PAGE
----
And serious side effects can result from cancer care: PSA tests for men can lead to treatment complications such as incontinence or impotence even when some slow-growing prostate cancers never would have caused trouble.
The evidence is strongest for screening tests for cancers of the breast, cervix and colon. Also, for some smokers, lung cancer screening is recommended.
The recommended tests — mammography, PAP tests, colonoscopy — look for one cancer at a time.
The new blood tests look for many cancers at once. That would provide an obvious advantage, according to Dr. Joshua Ofman, a Grail executive.
“We screen for four or five cancers in this country, but cancer deaths are coming from cancers that we’re not looking for at all,” Ofman said.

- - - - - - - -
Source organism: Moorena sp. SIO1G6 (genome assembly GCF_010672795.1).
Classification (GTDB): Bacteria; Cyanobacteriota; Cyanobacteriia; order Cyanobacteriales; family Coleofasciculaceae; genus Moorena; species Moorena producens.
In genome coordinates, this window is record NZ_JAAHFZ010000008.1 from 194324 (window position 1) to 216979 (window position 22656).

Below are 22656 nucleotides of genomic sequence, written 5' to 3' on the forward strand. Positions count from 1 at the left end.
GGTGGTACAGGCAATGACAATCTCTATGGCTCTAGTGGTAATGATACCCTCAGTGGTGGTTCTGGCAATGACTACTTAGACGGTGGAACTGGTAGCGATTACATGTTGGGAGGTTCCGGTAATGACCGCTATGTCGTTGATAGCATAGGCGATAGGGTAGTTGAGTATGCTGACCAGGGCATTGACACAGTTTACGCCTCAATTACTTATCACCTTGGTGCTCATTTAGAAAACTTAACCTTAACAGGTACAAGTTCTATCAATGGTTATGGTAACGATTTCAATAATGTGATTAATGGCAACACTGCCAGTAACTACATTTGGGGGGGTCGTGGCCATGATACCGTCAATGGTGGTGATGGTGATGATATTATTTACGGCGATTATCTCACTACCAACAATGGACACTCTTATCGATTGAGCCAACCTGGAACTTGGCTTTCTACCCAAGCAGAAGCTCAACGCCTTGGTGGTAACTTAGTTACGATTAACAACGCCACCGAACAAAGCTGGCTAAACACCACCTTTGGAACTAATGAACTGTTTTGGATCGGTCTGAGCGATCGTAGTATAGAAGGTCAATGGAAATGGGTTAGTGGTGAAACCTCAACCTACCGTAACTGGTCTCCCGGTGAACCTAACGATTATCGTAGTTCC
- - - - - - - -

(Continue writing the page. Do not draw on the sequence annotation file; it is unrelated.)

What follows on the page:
Dr. Tomasz Beer of Oregon Health & Science University in Portland led the company-sponsored study that Joyce Ares joined in 2020. After a miserable winter of chemotherapy and radiation, doctors told Ares the treatment was a success.
Her case isn’t an outlier, “but it is the sort of hoped-for ideal outcome, and not everyone is going to have that,” Beer said.
While there were other early cancers detected among study participants, some had less clear-cut results. For some, blood tests led to scans that never located a cancer, which could mean the result was a false positive — or that there’s a mystery cancer that will show up later. For others, blood tests detected cancer that turned out to be advanced and aggressive, according to Beer, who said one older participant with a bad case declined treatment.